This harmony Muehlboeck refers to is the product of six different lens innovations: A hydrophobic coating fused with a contrast booster, impact protector, color balancer, UV400 filter, and a light stabilizer. As these technologies work together to reduce eye stress, seven different lens tints allow athletes to further customize their glasses based on specific sports. For instance, its LST Bright lens helps skiers and snowboarders see every contour in the snow despite low lighting.

“We have so many different versions — lighter ones, darker ones, and it all comes down to personal preference,” he continued. “You cannot 100 percent say this LST lens is perfect for someone who’s, for instance, mountain biking because some people just like it lighter and others prefer it a little bit darker. You still have the option to really choose the one which is most appropriate for you.”

A new era of transition lenses

While LST lenses actively stabilize light and help boost contrast, aSe’s Vario takes it a step further — these actually shift their tint. Like Transition lenses, Vario lenses use photochromic technology to automatically change between darker and lighter tints. To do this, aSe built the Vario using what it calls Injection Wafer Technology. Typically found in camera lenses or other electronic devices like projectors, wafer optics are manufactured using a thin layer of semiconductor material which are capable of easily adhering to other substances — in aSe’s case, this second substance is its photochromic lenses.

adidas eyewear couple

By injecting the wafer between two lenses, it allows them to more quickly adapt to varying ultraviolet light, shifting more quickly from a crystal clear to a dark grey lens than traditional photochromic lenses — a no-brainer for mountain bikers looking to take advantage of a full day on the trail. It’s not hard to imagine the Vario’s wide range of applications.

“There’s a big advantage if you only have to use one lens in a given day,” Muehlboeck acknowledged. “With other glasses, you really can’t do everything all day long, no matter if it’s summer or winter. Vario gives you that flexibility and we offer different versions of the tech depending on personal preference. For example, we have a pair that goes from completely clear, almost fully level zero, to a level three which is a dark gray. These let you ride during the day and into the night with the same lens.”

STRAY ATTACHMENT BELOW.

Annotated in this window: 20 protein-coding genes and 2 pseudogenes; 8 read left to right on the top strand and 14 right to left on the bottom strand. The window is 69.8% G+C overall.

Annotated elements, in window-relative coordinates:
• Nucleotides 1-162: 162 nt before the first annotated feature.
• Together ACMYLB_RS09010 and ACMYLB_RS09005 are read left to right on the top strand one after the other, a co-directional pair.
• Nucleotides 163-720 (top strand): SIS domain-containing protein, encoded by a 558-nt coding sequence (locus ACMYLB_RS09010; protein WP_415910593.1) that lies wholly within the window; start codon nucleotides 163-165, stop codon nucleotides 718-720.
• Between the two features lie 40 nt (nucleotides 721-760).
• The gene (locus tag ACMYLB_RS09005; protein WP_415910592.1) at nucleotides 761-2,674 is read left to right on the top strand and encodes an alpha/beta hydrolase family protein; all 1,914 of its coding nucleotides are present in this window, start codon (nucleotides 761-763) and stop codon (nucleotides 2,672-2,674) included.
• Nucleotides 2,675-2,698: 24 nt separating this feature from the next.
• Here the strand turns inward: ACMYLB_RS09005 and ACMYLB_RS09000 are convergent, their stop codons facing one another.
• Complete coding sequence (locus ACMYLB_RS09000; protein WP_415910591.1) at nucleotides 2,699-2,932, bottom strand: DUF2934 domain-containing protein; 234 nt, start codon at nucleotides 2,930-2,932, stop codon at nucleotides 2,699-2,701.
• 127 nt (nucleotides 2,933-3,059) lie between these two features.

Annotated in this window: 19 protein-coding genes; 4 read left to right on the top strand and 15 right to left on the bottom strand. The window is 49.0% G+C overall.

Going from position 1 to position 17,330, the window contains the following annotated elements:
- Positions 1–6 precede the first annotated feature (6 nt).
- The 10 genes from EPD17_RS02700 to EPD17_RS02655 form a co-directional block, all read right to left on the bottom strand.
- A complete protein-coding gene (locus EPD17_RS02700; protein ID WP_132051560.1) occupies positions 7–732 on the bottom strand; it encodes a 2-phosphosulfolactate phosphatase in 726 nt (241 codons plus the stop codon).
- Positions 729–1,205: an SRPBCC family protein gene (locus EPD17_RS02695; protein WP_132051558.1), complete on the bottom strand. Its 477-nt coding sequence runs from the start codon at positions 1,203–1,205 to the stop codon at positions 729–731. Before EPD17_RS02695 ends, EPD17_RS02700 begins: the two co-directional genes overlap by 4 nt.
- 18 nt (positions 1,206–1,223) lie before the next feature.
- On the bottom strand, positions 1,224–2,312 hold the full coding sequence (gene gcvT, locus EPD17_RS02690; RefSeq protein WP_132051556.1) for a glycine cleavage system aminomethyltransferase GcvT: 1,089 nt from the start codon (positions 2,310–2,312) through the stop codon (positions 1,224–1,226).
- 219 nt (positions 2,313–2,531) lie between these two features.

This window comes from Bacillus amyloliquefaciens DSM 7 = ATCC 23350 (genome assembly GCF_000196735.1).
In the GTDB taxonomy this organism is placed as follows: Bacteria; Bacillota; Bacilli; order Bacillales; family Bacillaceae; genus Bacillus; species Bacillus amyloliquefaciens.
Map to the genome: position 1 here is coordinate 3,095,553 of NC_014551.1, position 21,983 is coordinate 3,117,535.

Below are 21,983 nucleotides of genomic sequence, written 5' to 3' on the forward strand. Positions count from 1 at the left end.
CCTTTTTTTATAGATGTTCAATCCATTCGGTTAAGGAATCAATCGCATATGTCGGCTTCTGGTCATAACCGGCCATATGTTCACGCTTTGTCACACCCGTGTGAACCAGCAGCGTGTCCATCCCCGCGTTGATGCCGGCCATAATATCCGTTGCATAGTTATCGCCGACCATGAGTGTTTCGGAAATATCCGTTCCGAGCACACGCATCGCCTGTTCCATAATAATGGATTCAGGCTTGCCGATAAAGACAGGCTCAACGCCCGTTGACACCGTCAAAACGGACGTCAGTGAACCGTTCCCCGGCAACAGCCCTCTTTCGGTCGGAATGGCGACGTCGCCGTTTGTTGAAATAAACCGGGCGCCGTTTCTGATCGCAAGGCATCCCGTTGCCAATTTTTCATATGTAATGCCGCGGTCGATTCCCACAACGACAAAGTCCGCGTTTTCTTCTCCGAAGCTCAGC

“The lenses achieve aSe’s vision of “One Day-One Lens.”

A sliding scale based on varying weather conditions, the levels Muehlboeck mentions range from Category 0 (fully clear for cloudy and rainy days) to Category 3 (completely dark for bright, sunny lighting). Even as these conditions change throughout the day, aSe’s Vario lenses adapt on the fly, shifting effortlessly between categories.

Perhaps the brand’s most significant innovation in the Vario line is its combination LST lens. The “best of both worlds,” according to aSe, the LST Vario offers the same contrast-boosting properties of the former with the tint-shifting advantages of the latter. Muehlboeck calls it his favorite current lens — though, he does point out the fact it is the brand’s newest release. By reducing eye stress, boosting visual clarity, and changing its tint from category one to category three in a matter of seconds, the lenses achieve aSe’s vision of “One Day-One Lens.”

A custom future

What’s next for Adidas glasses? “Right now, we’re exploring 3D printing, similar to what Adidas has done with some of its shoes,” Muehlboeck says, “It would be an entirely new way of thinking, regarding how it’s designed and constructed.”

Though he intentionally refrained from sharing much more about aSe’s approach to 3D printing, Adidas’ 3D-printed shoes were designed to directly impact running performance. Perhaps this tech would be used to design glasses customized to the exact shape of your head? Why not?

Just don’t expect to see tech for the sake of tech.

“We’re always working on new advancements,” Muehlboeck reiterates. “But it has to make sense for the athlete.”